We have to realise that money is short
I read with interest the story about the cutting of the grassed areas on Herons Reach and other parts in the area (Gazette, May 10).
Isn’t it time people recognise the savage cuts imposed by central government are hitting local services hard, and it has to be said this service is now a low priority.
Frontline services have to be protected, so something has to give. We read about parents’ concerns about long grass, but what are they doing about the situation? Simply moaning!
It’s about time residents start to realise there is little money available, so why not get together and cut the grass themselves, and then their children can play out this summer? As for dog fouling, it’s a problem caused by their animals – pick it up and bin it!
In a nutshell, get stuck in and don’t moan.
Concerned council taxpayer
Monitoring is needed to ensure safety
The criticism from RAG’s Elizabeth Warner of Cuadrilla’s proposal to drill four groundwater boreholes around our proposed shale gas exploration sites at Preston New Road and Roseacre Wood (Your Say, Gazette, May 12) is misleading and unfair.
The Infrastructure Act 2015 requires there be 12 months’ baseline monitoring of groundwater before fracking can legally commence. The purpose of this is so the water quality can be fully assessed before, during and after operations, so the regulators and the general public can be certain that the process is being carried out safely.
Cuadrilla is not pre-empting the decision of the Planning Inspector and the Secretary of State on our appeals, but merely intending to commence this work, at our own risk, so that in the event of a go-ahead we will be able to reassure the public that the process is safe.
A tribute to the late, great Jack Diamond
I was saddened to learn about the passing of comedian Jack Diamond, who entertained at various nightspots in Blackpool for many years.
Jack was born in 1941 in Ardwick, a working class district of Manchester. At the age of 16 he won a talent contest at Butlins, Filey, in North Yorkshire, and soon he was spotted by a Manchester agent. By the early 1960s, he had become a well-known figure on the cabaret circuit.
In 1971, he opened as the star act of his revue show at The Norbreck Castle. This was a great success, and he established his name in Blackpool.
In the 1970s, Jack opened several of his own clubs in Manchester, before opening a club in Topping Street, Blackpool, called The Ace Of Clubs. Unfortunately, his business ventures were financially less successful, probably due to his colourful antics and his sheer generosity.
He once dated and got engaged to Coronation Street actress Julie Goodyear in the 1970s.
Jack was a very generous entertainer and hosted his talent show Diamond’s Discoveries for more than 25 years at various venues throughout Blackpool.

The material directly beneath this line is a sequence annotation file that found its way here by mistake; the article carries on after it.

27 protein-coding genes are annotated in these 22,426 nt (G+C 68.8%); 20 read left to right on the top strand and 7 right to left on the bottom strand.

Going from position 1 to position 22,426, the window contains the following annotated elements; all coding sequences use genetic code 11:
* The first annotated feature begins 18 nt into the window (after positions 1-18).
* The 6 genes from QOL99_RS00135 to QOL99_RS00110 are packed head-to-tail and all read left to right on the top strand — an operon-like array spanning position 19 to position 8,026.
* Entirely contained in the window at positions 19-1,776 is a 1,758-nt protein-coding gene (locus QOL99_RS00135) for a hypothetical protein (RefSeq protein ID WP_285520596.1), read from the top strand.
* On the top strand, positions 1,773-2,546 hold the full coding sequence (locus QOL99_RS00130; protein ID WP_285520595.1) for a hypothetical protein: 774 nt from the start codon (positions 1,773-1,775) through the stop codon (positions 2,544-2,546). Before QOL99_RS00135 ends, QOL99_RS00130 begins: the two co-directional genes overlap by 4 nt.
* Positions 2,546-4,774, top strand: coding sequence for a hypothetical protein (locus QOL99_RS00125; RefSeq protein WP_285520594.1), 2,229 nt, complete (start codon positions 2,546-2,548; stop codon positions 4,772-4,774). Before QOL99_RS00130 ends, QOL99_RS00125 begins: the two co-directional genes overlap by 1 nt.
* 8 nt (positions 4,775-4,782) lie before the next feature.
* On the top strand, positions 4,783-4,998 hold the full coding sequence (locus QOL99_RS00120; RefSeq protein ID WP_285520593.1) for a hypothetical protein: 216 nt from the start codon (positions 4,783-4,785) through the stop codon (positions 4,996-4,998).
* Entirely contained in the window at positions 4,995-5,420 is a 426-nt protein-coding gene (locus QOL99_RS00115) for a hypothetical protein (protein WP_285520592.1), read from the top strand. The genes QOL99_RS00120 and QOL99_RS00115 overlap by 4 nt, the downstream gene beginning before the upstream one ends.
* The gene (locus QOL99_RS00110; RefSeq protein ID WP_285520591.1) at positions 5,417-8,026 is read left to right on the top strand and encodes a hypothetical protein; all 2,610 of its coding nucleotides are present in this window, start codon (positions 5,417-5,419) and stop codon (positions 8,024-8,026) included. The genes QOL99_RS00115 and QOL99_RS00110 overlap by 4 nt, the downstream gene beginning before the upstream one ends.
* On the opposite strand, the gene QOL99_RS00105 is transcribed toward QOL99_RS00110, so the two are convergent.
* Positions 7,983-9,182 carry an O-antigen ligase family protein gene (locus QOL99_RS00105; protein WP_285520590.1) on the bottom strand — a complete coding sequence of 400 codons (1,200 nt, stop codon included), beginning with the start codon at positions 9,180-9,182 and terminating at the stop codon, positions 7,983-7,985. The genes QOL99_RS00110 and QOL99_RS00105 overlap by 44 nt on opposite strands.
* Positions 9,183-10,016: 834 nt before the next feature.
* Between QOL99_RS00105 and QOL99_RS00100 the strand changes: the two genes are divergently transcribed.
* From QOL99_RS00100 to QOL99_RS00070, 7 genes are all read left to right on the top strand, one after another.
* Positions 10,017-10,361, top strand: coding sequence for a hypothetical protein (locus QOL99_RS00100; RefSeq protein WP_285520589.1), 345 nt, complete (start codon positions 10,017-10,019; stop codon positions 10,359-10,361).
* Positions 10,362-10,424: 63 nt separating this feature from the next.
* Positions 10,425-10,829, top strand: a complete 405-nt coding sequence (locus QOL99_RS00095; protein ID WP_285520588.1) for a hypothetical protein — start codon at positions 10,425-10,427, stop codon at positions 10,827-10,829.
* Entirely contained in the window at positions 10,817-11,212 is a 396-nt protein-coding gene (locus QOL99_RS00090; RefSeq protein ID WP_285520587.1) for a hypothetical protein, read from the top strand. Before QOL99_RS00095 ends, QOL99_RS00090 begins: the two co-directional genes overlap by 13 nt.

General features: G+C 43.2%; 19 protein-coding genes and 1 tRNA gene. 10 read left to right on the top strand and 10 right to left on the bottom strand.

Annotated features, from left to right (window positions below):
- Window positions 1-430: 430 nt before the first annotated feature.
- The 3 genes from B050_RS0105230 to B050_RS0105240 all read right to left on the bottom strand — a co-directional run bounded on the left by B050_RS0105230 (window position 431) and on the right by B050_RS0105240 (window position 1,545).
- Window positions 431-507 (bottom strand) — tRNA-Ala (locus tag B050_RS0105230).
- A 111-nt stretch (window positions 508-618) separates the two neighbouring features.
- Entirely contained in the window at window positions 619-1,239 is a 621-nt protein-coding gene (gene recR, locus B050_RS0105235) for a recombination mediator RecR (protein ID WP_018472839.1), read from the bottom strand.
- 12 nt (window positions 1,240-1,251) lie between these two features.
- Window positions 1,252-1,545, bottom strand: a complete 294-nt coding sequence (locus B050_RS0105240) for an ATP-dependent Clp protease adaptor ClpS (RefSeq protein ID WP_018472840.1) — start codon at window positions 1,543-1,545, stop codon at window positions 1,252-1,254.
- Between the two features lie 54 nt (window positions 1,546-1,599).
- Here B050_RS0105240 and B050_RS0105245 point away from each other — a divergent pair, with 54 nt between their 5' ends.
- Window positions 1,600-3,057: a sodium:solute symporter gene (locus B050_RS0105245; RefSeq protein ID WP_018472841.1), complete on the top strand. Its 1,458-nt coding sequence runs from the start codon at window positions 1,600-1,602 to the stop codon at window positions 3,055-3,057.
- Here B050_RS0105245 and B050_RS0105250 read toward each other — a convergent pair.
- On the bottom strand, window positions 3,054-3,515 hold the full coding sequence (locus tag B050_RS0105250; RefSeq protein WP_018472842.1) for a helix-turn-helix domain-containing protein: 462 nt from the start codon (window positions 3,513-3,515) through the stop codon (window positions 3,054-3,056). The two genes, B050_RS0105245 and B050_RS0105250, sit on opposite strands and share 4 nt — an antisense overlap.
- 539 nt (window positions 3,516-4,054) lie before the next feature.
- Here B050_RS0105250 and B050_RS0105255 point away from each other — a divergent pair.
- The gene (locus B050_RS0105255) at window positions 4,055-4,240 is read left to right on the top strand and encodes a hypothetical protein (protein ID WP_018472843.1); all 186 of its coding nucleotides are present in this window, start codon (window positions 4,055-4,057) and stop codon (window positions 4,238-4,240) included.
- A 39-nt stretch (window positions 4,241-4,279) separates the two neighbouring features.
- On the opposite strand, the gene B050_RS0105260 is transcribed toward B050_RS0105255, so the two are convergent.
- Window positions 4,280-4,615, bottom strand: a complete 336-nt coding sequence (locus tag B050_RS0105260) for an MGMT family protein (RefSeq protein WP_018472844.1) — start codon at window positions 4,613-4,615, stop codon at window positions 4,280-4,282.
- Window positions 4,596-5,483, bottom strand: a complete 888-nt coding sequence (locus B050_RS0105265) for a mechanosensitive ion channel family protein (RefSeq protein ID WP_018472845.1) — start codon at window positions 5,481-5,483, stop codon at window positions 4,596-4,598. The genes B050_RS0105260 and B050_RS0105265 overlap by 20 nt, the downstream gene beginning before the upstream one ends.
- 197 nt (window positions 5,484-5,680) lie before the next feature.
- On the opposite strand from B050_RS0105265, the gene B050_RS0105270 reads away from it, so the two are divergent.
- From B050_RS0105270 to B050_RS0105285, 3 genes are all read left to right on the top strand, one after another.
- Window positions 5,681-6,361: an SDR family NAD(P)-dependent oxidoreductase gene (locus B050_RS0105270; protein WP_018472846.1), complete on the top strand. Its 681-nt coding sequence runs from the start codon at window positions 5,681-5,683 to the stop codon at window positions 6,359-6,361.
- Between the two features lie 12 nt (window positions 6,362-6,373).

He was best known as the host and compere at The Talk Of The Coast, Viking Hotel. He had the ability to hold court nightly in his inimitable style. When Jack finally left the Viking in 1988, his successor was comedian George King, who recalls Jack as being his mentor, and how he learned how to develop a warm relationship with the audience from watching Jack. Comedy star Bobby Ball remembers Jack as being one of the finest ad-libbers in the business.
Throughout his career Jack worked alongside the likes of Les Dawson, Diana Doors, Eartha Kitt plus many others.
I can remember, when I first started out as an entertainer in Blackpool in the early 90s, Jack Diamond was the guy to watch. His comic timing, inoffensive delivery and ad-lib ability was just fantastic. You could watch him a million times and still fall about laughing. He was an inspiration.
He married his soulmate, Marie Ashton, a member of The Roly-Polys, in 1992.
He retired due to ill health in 2004 and they both moved to Southport, where he lived until his death. In recent years, Jack did not keep good health and suffered several heart attacks. He sadly passed away in hospital on Thursday, May 12.
RIP Jack Diamond. He was a ‘Blackpool Favourite’ and made a lot of people laugh!
The EU has been a success for Britain
Absolutely nothing in Mr D Barker’s second paragraph (‘One has only to look at craters in our roads...’ Your Say, Gazette, May 13) has anything to do with the EU.
The situation he describes is entirely the responsibility of our own Conservative dictatorship, and will continue as long as we go on voting for them.
The net cost of participation in the EU is well established. On the assumption that Mr Barker’s “£30billion” is intended to mean per annum (he doesn’t say so) it is not only wrong – even as a gross figure – it is a distortion.
The net figure is less than a quarter of that, and the EU is not “bleeding the country dry”. It has been an extraordinary success for Britain.
Finally we get Boris Johnson comparing the alleged unification aspirations of the EU to Hitler.
But there is a crucial difference – any ‘political unification’ of Europe will come about by intensive negotiation, not by brutal military force.